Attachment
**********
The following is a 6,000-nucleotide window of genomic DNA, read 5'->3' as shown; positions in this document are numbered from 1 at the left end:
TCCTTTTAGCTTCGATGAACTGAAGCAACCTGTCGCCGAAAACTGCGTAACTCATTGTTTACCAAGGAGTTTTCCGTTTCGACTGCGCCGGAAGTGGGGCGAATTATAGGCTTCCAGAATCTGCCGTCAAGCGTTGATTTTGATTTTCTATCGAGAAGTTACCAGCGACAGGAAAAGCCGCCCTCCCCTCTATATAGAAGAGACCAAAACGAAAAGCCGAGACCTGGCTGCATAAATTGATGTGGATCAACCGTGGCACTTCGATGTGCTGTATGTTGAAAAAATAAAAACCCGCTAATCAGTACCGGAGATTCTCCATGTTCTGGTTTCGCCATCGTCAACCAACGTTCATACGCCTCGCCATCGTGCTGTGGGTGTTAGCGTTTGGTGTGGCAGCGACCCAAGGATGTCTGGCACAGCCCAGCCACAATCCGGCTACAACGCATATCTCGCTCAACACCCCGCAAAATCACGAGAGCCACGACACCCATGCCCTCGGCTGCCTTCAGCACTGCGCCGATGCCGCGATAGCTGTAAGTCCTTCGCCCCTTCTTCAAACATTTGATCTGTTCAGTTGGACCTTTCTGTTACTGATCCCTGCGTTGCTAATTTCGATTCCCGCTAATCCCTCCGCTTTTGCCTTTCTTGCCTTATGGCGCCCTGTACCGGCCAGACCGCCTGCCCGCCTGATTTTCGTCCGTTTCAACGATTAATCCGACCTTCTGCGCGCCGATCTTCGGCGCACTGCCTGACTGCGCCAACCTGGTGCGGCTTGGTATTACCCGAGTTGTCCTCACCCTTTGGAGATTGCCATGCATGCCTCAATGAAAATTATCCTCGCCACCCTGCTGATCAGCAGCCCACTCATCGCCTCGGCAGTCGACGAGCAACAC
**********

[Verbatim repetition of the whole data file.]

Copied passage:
The following is a 6,000-nucleotide window of genomic DNA, read 5'->3' as shown; positions in this document are numbered from 1 at the left end:
TCCTTTTAGCTTCGATGAACTGAAGCAACCTGTCGCCGAAAACTGCGTAACTCATTGTTTACCAAGGAGTTTTCCGTTTCGACTGCGCCGGAAGTGGGGCGAATTATAGGCTTCCAGAATCTGCCGTCAAGCGTTGATTTTGATTTTCTATCGAGAAGTTACCAGCGACAGGAAAAGCCGCCCTCCCCTCTATATAGAAGAGACCAAAACGAAAAGCCGAGACCTGGCTGCATAAATTGATGTGGATCAACCGTGGCACTTCGATGTGCTGTATGTTGAAAAAATAAAAACCCGCTAATCAGTACCGGAGATTCTCCATGTTCTGGTTTCGCCATCGTCAACCAACGTTCATACGCCTCGCCATCGTGCTGTGGGTGTTAGCGTTTGGTGTGGCAGCGACCCAAGGATGTCTGGCACAGCCCAGCCACAATCCGGCTACAACGCATATCTCGCTCAACACCCCGCAAAATCACGAGAGCCACGACACCCATGCCCTCGGCTGCCTTCAGCACTGCGCCGATGCCGCGATAGCTGTAAGTCCTTCGCCCCTTCTTCAAACATTTGATCTGTTCAGTTGGACCTTTCTGTTACTGATCCCTGCGTTGCTAATTTCGATTCCCGCTAATCCCTCCGCTTTTGCCTTTCTTGCCTTATGGCGCCCTGTACCGGCCAGACCGCCTGCCCGCCTGATTTTCGTCCGTTTCAACGATTAATCCGACCTTCTGCGCGCCGATCTTCGGCGCACTGCCTGACTGCGCCAACCTGGTGCGGCTTGGTATTACCCGAGTTGTCCTCACCCTTTGGAGATTGCCATGCATGCCTCAATGAAAATTATCCTCGCCACCCTGCTGATCAGCAGCCCACTCATCGCCTCGGCAGTCGACGAGCAACAC